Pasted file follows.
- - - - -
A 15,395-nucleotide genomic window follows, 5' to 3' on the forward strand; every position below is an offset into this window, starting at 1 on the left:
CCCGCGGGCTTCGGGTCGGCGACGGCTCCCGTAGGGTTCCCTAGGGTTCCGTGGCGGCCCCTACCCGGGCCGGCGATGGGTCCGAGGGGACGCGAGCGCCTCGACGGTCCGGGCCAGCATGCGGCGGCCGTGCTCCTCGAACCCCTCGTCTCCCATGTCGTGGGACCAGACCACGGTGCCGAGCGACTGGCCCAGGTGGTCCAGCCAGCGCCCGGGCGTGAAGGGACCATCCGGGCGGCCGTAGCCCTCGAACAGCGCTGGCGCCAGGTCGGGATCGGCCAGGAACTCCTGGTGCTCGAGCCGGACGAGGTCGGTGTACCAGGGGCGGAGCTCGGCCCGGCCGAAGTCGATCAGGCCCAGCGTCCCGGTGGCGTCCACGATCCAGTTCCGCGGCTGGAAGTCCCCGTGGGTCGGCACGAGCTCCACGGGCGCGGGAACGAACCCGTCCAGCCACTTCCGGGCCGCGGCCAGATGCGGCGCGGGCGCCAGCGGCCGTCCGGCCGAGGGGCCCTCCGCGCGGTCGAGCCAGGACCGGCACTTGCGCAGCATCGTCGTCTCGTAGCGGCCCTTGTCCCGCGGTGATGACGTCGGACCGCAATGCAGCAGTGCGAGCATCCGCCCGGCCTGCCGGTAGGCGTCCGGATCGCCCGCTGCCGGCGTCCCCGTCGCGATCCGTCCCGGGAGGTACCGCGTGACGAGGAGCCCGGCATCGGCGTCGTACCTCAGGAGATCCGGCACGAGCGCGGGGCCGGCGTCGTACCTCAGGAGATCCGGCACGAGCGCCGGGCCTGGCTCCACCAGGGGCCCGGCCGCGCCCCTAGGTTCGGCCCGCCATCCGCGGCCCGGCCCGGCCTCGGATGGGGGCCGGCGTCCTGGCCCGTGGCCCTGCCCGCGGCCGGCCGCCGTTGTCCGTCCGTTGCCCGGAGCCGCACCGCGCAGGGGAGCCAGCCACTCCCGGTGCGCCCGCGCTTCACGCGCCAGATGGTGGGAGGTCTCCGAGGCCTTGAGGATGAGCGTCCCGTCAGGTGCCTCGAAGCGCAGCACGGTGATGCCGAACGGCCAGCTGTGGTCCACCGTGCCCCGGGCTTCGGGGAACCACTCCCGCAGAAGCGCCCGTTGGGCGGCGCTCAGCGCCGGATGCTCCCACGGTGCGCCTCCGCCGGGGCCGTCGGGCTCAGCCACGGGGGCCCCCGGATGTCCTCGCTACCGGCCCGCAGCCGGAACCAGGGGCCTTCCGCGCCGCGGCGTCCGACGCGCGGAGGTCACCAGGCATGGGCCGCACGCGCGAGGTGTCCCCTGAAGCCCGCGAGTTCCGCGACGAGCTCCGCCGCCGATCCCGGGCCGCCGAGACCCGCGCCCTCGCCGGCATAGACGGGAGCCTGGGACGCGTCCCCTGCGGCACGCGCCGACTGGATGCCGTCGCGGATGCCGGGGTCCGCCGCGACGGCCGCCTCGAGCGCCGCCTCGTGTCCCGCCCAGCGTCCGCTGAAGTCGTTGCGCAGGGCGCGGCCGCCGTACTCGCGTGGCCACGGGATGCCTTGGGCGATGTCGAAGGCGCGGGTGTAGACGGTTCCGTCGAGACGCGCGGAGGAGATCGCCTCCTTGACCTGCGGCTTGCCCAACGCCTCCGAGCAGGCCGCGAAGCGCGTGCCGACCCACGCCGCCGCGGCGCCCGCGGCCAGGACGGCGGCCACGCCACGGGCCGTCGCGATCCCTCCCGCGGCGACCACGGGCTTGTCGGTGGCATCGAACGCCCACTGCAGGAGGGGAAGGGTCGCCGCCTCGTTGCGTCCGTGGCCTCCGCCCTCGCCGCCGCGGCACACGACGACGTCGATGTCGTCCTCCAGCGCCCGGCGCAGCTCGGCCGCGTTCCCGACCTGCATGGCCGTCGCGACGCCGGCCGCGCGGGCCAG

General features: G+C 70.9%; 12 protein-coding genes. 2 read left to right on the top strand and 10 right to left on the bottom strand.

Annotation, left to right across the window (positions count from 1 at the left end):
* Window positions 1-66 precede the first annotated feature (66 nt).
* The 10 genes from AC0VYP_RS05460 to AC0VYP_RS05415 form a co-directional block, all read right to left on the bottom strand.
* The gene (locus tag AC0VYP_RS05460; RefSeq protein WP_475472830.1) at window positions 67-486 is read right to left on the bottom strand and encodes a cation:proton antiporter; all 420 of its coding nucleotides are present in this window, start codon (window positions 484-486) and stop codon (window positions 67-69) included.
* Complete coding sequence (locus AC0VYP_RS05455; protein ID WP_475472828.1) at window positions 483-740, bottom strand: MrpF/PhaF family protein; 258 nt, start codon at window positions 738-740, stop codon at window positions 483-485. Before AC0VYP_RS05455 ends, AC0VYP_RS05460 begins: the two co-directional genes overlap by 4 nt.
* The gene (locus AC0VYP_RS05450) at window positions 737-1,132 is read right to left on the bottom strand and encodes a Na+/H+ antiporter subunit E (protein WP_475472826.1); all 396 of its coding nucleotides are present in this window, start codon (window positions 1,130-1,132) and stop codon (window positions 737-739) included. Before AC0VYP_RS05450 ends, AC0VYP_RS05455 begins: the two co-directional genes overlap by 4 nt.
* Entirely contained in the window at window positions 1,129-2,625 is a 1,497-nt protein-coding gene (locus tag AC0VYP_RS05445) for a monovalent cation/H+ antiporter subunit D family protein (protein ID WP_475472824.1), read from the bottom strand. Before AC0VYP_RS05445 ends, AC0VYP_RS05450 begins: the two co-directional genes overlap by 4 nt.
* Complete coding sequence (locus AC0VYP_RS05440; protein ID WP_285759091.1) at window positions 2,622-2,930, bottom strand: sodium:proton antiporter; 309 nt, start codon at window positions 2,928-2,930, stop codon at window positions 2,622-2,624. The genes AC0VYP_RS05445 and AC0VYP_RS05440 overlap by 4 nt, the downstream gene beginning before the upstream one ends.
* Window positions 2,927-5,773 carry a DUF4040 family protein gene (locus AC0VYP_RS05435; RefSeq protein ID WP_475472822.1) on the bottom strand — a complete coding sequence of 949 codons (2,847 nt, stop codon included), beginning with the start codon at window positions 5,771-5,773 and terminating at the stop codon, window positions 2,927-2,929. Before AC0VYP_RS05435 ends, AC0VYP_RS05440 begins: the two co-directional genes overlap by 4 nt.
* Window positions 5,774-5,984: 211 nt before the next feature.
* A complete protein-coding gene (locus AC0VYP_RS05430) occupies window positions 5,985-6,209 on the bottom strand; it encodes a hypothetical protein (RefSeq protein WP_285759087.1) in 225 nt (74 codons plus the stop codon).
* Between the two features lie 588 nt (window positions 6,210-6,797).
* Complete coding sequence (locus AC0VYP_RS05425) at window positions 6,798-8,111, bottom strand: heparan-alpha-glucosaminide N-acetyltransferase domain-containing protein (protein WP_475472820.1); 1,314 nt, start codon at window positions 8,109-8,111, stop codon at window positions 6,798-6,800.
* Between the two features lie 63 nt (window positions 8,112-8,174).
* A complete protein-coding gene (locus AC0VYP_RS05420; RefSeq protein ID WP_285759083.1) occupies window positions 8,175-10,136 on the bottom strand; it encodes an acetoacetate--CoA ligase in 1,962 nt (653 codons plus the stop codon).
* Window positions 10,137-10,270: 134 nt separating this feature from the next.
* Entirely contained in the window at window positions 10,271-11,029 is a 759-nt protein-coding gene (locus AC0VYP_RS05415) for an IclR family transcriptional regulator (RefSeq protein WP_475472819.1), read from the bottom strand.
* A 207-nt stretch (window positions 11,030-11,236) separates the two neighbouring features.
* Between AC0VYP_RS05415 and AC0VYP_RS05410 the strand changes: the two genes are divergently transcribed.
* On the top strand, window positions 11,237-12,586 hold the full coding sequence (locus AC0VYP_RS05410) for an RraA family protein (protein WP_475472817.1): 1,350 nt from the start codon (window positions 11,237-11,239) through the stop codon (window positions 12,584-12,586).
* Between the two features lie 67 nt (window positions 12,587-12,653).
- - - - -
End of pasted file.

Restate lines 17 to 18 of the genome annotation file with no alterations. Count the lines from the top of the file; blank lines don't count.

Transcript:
* Between the two features lie 63 nt (window positions 8,112-8,174).
* A complete protein-coding gene (locus AC0VYP_RS05420; RefSeq protein ID WP_285759083.1) occupies window positions 8,175-10,136 on the bottom strand; it encodes an acetoacetate--CoA ligase in 1,962 nt (653 codons plus the stop codon).